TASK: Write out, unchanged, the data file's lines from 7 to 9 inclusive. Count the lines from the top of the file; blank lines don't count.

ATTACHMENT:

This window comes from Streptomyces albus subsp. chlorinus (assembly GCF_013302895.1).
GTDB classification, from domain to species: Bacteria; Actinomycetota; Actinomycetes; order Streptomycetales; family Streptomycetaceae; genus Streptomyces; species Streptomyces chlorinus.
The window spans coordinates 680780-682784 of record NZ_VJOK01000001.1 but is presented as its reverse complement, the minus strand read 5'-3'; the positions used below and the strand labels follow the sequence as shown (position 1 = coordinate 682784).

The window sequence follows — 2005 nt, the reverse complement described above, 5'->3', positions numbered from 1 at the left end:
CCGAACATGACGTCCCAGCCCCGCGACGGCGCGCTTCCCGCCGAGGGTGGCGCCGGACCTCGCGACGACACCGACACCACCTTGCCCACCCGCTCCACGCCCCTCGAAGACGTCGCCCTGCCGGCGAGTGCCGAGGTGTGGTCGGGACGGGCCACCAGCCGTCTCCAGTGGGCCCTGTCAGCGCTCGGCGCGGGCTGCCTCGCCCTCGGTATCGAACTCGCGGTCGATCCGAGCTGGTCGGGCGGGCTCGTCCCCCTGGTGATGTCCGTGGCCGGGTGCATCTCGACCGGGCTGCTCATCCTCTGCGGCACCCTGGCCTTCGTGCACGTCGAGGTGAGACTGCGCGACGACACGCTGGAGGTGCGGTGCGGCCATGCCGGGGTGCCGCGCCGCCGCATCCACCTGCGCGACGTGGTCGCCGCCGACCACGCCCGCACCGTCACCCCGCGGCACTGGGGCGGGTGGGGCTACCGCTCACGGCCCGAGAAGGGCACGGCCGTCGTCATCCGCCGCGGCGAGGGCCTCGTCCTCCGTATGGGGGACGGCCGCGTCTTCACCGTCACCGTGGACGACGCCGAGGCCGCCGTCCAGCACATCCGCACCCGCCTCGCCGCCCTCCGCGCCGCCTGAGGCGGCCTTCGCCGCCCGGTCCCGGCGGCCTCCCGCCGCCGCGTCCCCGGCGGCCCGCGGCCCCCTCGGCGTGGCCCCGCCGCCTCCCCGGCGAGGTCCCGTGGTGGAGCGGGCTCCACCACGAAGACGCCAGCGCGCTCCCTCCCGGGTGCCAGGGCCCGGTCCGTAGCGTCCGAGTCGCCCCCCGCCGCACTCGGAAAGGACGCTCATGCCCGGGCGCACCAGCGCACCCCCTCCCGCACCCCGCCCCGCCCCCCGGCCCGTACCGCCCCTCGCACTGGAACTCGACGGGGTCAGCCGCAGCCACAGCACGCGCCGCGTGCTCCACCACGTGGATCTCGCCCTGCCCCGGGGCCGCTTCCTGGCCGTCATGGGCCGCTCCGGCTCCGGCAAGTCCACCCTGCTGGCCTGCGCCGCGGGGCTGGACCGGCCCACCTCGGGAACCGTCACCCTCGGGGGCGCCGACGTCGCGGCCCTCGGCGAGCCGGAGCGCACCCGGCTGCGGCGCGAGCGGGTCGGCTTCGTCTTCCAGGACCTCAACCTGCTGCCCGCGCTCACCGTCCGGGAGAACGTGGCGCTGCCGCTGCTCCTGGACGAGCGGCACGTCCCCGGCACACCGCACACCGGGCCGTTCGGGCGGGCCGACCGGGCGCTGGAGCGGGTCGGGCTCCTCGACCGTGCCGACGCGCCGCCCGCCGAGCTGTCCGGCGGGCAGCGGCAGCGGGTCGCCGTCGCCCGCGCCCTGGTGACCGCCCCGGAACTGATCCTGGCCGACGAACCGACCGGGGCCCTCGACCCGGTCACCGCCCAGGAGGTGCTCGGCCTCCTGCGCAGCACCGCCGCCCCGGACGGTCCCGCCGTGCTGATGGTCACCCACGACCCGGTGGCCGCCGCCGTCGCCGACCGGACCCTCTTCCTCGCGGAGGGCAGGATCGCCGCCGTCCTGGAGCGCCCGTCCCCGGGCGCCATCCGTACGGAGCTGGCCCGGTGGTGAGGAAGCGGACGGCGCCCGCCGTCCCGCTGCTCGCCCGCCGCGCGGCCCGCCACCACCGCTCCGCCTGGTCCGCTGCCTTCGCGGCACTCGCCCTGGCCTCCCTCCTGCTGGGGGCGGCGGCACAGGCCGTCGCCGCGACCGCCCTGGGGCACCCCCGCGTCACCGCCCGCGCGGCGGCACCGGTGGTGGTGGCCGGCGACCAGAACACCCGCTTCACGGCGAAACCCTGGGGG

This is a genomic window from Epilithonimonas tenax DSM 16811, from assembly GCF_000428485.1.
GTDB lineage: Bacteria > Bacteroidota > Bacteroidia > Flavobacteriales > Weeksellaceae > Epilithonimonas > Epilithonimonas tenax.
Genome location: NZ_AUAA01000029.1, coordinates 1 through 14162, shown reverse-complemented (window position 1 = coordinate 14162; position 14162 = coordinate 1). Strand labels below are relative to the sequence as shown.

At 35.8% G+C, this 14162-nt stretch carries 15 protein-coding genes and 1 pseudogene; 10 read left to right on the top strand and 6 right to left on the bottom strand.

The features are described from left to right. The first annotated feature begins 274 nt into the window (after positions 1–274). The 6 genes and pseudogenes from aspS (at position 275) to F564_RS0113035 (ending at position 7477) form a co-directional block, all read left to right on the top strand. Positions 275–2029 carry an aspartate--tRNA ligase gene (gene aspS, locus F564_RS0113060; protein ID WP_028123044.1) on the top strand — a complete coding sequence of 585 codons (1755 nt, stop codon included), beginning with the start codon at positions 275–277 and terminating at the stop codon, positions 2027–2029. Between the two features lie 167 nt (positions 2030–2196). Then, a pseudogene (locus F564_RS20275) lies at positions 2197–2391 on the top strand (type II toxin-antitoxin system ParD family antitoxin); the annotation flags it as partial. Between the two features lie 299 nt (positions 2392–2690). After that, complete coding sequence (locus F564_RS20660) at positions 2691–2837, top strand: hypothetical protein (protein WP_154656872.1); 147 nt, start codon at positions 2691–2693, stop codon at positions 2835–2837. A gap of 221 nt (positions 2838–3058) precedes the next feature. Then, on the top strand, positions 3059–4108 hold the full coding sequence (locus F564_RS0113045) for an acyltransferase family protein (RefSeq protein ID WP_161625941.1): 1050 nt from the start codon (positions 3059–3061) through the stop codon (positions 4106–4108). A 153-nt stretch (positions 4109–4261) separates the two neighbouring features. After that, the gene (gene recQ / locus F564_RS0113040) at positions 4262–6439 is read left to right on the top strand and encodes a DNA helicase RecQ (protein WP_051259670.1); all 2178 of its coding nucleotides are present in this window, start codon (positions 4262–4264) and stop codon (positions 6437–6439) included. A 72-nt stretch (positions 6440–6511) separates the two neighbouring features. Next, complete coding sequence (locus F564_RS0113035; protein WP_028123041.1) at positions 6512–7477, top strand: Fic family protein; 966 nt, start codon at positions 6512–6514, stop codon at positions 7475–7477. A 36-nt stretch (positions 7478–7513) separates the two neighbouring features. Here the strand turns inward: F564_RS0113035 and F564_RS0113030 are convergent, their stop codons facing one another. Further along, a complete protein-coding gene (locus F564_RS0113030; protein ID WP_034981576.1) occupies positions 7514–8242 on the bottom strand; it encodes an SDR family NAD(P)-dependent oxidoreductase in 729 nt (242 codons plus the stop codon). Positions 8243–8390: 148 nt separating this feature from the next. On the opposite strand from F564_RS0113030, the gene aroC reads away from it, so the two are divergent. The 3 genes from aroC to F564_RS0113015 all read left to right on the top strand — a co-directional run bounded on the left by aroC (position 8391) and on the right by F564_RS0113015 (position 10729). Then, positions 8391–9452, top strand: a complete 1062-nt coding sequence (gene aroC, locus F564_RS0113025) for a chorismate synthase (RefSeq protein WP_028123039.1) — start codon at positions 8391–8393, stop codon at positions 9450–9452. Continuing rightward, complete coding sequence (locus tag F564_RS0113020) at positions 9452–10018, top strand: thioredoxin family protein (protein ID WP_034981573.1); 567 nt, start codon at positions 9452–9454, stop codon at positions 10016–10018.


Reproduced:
GTDB lineage: Bacteria > Bacteroidota > Bacteroidia > Flavobacteriales > Weeksellaceae > Epilithonimonas > Epilithonimonas tenax.
Genome location: NZ_AUAA01000029.1, coordinates 1 through 14162, shown reverse-complemented (window position 1 = coordinate 14162; position 14162 = coordinate 1). Strand labels below are relative to the sequence as shown.

At 35.8% G+C, this 14162-nt stretch carries 15 protein-coding genes and 1 pseudogene; 10 read left to right on the top strand and 6 right to left on the bottom strand.